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Origins of American Government Our Political Beginnings The Coming Independence Chapter 2
Basic Concepts of Government • Our first settlers brought with them the customs and laws from England • The first settlers organized their towns based on those common laws using a sheriff, coroner, justice of the peace, and grand juries.
Basic Concepts of Government • Babylonia – Hammurabi’s Code • Greece – direct democracy • Rome – 12 Tables which spread throughout their Empire in Europe • English Law • Native American Law
Basic Concepts of Government • Land was divided into counties and townships. • They brought the idea of limited government • Because they were far from the king, they began a representative government in Jamestown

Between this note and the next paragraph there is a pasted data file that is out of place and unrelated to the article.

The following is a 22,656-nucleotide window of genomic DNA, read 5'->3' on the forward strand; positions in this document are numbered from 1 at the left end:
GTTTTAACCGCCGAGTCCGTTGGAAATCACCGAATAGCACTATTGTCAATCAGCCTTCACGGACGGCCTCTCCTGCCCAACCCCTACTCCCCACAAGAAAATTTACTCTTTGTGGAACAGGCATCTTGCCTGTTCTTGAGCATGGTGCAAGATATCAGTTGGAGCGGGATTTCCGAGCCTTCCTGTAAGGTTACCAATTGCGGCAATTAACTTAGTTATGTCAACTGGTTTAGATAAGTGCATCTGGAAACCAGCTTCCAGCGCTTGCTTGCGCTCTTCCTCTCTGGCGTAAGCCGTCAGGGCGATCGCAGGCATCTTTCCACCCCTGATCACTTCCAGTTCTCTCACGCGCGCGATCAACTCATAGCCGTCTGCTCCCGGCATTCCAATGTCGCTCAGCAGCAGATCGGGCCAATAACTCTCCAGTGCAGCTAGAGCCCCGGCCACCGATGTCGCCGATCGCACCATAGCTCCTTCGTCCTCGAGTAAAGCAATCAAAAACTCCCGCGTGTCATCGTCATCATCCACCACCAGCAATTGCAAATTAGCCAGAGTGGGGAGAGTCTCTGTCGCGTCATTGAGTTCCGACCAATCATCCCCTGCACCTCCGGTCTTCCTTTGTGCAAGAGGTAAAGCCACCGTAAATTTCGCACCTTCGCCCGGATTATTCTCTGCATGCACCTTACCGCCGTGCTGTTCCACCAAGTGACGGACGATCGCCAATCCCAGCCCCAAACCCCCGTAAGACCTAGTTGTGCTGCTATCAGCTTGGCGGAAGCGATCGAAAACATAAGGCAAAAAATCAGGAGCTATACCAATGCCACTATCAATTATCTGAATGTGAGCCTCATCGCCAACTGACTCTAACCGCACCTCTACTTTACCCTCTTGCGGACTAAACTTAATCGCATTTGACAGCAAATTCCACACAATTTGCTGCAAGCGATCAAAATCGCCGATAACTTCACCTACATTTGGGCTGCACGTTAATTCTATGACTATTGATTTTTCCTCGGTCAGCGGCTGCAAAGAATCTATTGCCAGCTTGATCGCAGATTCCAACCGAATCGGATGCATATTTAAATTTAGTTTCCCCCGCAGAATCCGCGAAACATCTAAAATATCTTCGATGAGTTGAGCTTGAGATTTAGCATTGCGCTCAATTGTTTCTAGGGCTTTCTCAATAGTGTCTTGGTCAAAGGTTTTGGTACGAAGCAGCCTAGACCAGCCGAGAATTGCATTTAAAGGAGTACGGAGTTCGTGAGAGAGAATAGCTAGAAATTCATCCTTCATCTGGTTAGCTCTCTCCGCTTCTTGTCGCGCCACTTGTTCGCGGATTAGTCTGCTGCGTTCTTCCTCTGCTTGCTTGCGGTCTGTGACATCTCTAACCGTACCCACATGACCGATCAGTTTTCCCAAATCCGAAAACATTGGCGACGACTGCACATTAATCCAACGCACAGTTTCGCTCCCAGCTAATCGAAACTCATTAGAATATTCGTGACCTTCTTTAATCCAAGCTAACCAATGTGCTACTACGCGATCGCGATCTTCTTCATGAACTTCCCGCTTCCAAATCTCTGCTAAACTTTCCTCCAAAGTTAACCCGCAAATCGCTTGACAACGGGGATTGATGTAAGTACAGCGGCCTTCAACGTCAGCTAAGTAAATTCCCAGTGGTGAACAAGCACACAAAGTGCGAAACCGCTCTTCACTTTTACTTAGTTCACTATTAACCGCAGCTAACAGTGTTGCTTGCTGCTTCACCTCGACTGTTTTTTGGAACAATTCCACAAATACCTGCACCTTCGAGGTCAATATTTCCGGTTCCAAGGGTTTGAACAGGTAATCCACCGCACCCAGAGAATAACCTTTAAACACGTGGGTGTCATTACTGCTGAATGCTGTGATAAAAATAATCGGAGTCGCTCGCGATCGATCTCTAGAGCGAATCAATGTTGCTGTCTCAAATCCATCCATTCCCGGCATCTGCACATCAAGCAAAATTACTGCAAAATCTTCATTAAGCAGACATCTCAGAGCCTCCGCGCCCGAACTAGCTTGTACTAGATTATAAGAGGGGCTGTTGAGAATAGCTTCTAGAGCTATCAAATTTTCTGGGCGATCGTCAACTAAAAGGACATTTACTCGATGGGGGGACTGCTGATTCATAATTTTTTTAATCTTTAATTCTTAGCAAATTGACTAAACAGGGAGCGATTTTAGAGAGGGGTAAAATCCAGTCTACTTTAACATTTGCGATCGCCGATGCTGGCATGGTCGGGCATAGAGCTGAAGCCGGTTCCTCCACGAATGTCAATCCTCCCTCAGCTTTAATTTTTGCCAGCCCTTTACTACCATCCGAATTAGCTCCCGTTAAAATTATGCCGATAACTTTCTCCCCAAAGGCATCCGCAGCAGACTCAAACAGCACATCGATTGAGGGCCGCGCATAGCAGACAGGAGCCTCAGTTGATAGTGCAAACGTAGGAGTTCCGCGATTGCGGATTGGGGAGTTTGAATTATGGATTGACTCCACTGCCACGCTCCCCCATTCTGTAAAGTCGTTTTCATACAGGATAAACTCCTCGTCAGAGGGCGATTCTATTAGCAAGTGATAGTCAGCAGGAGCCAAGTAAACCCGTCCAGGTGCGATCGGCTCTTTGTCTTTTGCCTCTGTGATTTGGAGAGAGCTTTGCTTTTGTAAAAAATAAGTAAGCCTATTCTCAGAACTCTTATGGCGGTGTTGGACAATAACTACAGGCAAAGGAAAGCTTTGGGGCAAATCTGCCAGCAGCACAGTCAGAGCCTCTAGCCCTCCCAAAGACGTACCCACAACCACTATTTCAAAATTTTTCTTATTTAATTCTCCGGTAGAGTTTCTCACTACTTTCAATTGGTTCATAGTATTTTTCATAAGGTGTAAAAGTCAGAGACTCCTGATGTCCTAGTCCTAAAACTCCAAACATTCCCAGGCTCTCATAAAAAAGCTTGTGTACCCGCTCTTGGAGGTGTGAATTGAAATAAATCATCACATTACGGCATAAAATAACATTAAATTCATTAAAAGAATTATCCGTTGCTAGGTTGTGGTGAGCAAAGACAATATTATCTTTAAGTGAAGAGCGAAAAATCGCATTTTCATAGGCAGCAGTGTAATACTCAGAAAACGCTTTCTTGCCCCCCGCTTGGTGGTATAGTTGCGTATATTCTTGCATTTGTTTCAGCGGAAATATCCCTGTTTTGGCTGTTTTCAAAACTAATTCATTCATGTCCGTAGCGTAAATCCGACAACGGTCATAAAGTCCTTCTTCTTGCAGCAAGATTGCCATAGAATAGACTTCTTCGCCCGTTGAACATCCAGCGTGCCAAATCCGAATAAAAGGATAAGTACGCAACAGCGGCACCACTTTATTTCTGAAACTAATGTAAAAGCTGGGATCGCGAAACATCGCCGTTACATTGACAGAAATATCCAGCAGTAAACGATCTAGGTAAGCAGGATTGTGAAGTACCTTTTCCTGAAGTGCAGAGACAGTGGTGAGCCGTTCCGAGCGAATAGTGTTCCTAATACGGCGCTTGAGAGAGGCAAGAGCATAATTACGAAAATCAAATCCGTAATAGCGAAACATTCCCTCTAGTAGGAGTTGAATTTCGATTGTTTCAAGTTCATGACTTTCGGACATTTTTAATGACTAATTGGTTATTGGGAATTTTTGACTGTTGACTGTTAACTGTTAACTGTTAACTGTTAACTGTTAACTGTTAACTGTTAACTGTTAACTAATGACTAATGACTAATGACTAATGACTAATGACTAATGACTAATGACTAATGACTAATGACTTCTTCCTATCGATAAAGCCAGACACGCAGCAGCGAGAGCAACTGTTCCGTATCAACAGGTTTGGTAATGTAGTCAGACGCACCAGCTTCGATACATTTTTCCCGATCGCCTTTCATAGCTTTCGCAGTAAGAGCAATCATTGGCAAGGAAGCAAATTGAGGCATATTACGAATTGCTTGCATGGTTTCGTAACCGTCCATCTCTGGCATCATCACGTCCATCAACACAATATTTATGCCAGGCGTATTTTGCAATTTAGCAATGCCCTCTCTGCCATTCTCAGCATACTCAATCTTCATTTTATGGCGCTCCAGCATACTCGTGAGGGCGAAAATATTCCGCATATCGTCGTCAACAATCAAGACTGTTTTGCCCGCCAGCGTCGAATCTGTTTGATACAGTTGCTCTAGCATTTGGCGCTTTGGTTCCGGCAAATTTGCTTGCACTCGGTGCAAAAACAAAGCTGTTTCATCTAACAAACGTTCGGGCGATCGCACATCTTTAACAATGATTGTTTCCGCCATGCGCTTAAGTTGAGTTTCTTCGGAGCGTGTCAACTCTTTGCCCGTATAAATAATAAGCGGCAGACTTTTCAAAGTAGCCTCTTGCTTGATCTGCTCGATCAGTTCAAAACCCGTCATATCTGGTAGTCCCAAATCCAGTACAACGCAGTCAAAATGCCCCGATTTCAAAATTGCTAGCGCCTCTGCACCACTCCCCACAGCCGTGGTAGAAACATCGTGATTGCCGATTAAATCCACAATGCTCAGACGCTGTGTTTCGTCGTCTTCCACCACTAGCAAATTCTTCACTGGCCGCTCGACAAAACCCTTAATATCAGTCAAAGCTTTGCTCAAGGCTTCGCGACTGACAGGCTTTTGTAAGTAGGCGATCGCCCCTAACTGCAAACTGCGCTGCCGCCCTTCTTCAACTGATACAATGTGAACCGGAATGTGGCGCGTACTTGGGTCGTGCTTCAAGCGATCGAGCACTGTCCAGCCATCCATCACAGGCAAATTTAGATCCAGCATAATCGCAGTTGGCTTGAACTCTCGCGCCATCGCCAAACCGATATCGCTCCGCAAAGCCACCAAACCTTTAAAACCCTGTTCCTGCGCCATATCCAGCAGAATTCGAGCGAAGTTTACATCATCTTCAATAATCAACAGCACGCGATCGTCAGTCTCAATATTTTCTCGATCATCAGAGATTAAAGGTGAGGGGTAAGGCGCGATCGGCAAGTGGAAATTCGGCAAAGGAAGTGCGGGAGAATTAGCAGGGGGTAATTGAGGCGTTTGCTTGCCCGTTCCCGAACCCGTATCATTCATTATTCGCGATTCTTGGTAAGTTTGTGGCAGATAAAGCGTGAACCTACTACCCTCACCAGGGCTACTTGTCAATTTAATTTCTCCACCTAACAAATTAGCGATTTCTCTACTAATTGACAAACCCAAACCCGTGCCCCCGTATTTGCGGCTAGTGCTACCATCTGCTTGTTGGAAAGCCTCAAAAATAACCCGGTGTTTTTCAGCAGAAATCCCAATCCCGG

Basic Concepts of Government • The new government was based on English law and tradition from the Magna Carta, Petition of Rights and the English Bill of Rights • Wealthy men still ruled these local governments
Limited Government • Absolute monarchies lost some of their power in England beginning in 1215. (Magna Carta) • The idea of limiting the power of government was brought with the early colonists.
Magna Carta • In 1215, English nobles forced King John to sign the Magna Carta, making the king share power with them • It included a trial by jury and due process before taking life, liberty or property.